Climate change is already affecting the jobs people do around the world and many people have had to adapt. The Work in a Warming World Community-University Research Alliance (W3) is holding a three-day international conference that will bring labour and environmental activists, researchers and policymakers together to discuss issues and devise strategies.
Work in a Warming World: Labour, Climate Change and Social Struggle will take place Nov. 29 to Dec. 1 in Kruger Hall, Woodsworth College, 119 St. George Street, University of Toronto, with some 100 presentations from 15 countries.
“Global warming is a universal concern – perhaps the greatest challenge facing work, workers and the planet in the 21st century,” says York work and labour studies Professor Carla Lipsig-Mummé (right), lead investigator of Work in a Warming World at York.
“There are three sides to the climate threat for work. Climate change is already changing how we work, what we produce and where we produce it. As important as work is to slowing global warming, the role of work and workers has been strangely absent from policy and social science research.”
Former Toronto mayor David Miller, CEO & president of World Wildlife Fund Canada, will deliver a public keynote on the first day looking at “Just and Green Cities” at 5:45pm. Philip Jennings, general secretary of UNI Global Union, will deliver the keynote at 11:30am on day two, focusing on global labour’s time for climate leadership.
The conference opens with Hakai Professor and environmental lawyer Chris Tollefson of the University of Victoria, discussing “Environment Policy in the Harper Era”. Hassan Yussuff, secretary-treasurer of the Canadian Labour Congress, will give a plenary talk on “The Climate Crisis: Danger, Opportunity and Hard Questions for Labour”.
Rhonda Douglas of the Global Wastepicker Programme at Women in Informal Employment, Globalizing & Organizing, and a research affiliate with the Department of Urban Studies and Planning at MIT, will discuss “Women and Informal Employment: Organizing” as part of a panel discussion about Labour Environmentalism: Volatilities, South and North. “In most cities of the global south, waste is collected, sorted and recycled by the informal recycling sector. This large workforce is part of a labour-intensive recycling chain providing 24 million jobs worldwide,” says Douglas.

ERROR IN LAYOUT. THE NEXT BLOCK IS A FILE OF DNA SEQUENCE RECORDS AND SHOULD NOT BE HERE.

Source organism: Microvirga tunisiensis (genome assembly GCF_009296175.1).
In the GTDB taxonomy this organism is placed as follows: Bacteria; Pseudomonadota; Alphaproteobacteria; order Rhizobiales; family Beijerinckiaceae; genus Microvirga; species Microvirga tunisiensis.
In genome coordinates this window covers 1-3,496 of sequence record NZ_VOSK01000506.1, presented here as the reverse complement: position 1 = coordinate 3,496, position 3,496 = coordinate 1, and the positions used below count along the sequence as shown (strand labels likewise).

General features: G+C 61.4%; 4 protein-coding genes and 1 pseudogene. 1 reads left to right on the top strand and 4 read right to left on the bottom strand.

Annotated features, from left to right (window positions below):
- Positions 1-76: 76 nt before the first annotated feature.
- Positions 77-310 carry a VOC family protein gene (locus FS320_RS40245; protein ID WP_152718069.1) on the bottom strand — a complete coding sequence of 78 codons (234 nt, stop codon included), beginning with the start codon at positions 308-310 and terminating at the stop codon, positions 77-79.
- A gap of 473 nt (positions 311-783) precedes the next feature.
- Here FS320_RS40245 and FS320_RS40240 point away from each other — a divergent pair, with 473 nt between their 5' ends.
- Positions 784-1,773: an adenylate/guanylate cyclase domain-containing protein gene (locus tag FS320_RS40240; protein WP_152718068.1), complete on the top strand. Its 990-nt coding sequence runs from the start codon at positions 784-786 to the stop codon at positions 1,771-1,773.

Also on the panel will be Umea University sociology Professor Nora Rathzel talking about “Unions, Climate and Global Unequal Power Relations”, and Professor Simon Milne, director of the New Zealand Tourism Research Institute at AUT University, discussing “Climate Change, Tourism and Work: South Pacific Micro-States in Perspective”. Professor Linda Clarke, director of the University of Westminster’s PRoBE Research Institute in London, will discuss how green construction jobs can ever be.
Katherine Trebeck is the policy and advocacy manager for Oxfam’s United Kingdom Program where she leads policy efforts focused on inequality, tax, welfare, the green and just economy and the experience of poverty in an unequal society. Trebeck will look at “Remuneration, Distribution and Autonomy: The Role of ‘Good Jobs’ in Slowing Global Warming”. Her talk will examine how the deepening labour market is leading to eroding job quality and how “good jobs” are the key lever in creating a world that does not encroach on planetary boundaries.
Among the speakers are many York professors, including Kean Birch, Jan Kainer, JJ McMurtry and Lipsig-Mummé all from the Department of Social Science in the Faculty of Liberal Arts & Professional Studies, and Joanna Robinson of the Department of Sociology, Glendon College, Mark Winfield of the Faculty of Environmental Studies (FES), Steve Tufts of the Department of Geography and Ellie Perkins of FES.
The Youth and Climate Change workshop will bring together full-time students, working students and young workers to explore common spaces for climate action. Getting Published: A Workshop for Early Career Researchers is a hands-on how-to session led by Perkins with Elizabeth Perry, editor of the Work and Climate Change Report.
The following students, Conference Coordinator Ann Kim (BA Hon. ’12), a master’s degree student in environmental studies; Rosemarie Powell, who played a large role in developing the youth workshop; Niveen Saleh, a master’s degree student in environmental studies; and Hara Hardofa of Glendon, along with the following alumni, Joe Cascun (BA Spec. Hon. ’13); Sean Gougeon (BA Hon. ’13); and Hari Savanalinkam, will also be presenting work and/or were instrumental in helping organize the conference.
For more information, visit the Work in a Warming World: Labour, Climate Change and Social Struggle website.